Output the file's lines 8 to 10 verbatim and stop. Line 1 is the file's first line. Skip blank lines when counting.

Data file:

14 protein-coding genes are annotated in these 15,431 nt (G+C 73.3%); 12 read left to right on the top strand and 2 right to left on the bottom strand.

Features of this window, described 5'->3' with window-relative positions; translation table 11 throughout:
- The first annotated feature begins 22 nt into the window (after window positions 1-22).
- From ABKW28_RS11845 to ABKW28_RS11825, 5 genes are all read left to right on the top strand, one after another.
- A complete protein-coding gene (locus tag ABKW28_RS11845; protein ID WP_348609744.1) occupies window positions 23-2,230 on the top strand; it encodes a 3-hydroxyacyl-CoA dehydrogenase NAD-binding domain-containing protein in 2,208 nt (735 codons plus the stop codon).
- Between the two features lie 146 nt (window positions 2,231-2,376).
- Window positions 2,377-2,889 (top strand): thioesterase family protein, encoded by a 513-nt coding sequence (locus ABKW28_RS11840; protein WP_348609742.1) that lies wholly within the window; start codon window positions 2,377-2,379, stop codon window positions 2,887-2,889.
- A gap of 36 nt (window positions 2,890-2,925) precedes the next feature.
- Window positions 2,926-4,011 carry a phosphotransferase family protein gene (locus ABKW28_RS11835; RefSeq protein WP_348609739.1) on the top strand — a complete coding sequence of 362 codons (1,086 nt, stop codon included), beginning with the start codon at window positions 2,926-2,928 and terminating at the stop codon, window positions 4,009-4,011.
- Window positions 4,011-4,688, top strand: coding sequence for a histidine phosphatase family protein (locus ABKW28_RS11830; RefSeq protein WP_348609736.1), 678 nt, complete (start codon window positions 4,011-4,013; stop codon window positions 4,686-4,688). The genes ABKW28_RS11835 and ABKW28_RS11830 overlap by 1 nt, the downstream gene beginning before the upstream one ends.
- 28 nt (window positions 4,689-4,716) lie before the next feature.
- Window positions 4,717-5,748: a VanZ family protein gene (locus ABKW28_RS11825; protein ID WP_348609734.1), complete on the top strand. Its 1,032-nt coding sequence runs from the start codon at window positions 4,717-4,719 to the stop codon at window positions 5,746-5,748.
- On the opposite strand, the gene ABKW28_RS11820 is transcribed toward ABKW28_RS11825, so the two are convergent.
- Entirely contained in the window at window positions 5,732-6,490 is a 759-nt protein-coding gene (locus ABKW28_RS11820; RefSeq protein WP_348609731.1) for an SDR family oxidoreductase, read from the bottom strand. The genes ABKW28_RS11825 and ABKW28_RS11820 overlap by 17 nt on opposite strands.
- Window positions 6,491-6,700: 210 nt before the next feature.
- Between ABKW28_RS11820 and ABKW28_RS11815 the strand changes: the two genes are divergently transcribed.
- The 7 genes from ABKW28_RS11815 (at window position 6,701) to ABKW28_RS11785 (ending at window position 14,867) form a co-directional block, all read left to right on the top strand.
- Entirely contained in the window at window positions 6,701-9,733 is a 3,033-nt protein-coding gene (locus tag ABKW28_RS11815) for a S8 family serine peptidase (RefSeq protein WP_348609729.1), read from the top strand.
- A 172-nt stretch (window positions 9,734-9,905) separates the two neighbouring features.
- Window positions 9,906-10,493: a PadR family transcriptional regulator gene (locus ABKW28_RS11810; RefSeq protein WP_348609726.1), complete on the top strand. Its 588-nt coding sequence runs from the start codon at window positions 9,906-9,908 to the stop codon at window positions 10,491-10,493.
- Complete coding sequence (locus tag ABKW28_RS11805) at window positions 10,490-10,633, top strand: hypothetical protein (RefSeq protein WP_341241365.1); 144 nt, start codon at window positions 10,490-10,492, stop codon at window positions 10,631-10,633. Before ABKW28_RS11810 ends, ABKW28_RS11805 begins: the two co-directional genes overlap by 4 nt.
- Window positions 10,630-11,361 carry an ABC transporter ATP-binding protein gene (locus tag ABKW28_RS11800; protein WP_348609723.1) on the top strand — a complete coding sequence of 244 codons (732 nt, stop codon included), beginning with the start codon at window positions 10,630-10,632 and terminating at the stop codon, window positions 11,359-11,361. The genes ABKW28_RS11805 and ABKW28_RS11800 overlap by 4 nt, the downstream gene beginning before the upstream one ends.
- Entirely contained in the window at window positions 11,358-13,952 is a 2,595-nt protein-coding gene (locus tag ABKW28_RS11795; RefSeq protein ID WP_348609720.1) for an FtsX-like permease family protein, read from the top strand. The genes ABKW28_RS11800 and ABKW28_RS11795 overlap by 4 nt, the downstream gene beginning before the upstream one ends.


- A gap of 36 nt (window positions 2,890-2,925) precedes the next feature.
- Window positions 2,926-4,011 carry a phosphotransferase family protein gene (locus ABKW28_RS11835; RefSeq protein WP_348609739.1) on the top strand — a complete coding sequence of 362 codons (1,086 nt, stop codon included), beginning with the start codon at window positions 2,926-2,928 and terminating at the stop codon, window positions 4,009-4,011.
- Window positions 4,011-4,688, top strand: coding sequence for a histidine phosphatase family protein (locus ABKW28_RS11830; RefSeq protein WP_348609736.1), 678 nt, complete (start codon window positions 4,011-4,013; stop codon window positions 4,686-4,688). The genes ABKW28_RS11835 and ABKW28_RS11830 overlap by 1 nt, the downstream gene beginning before the upstream one ends.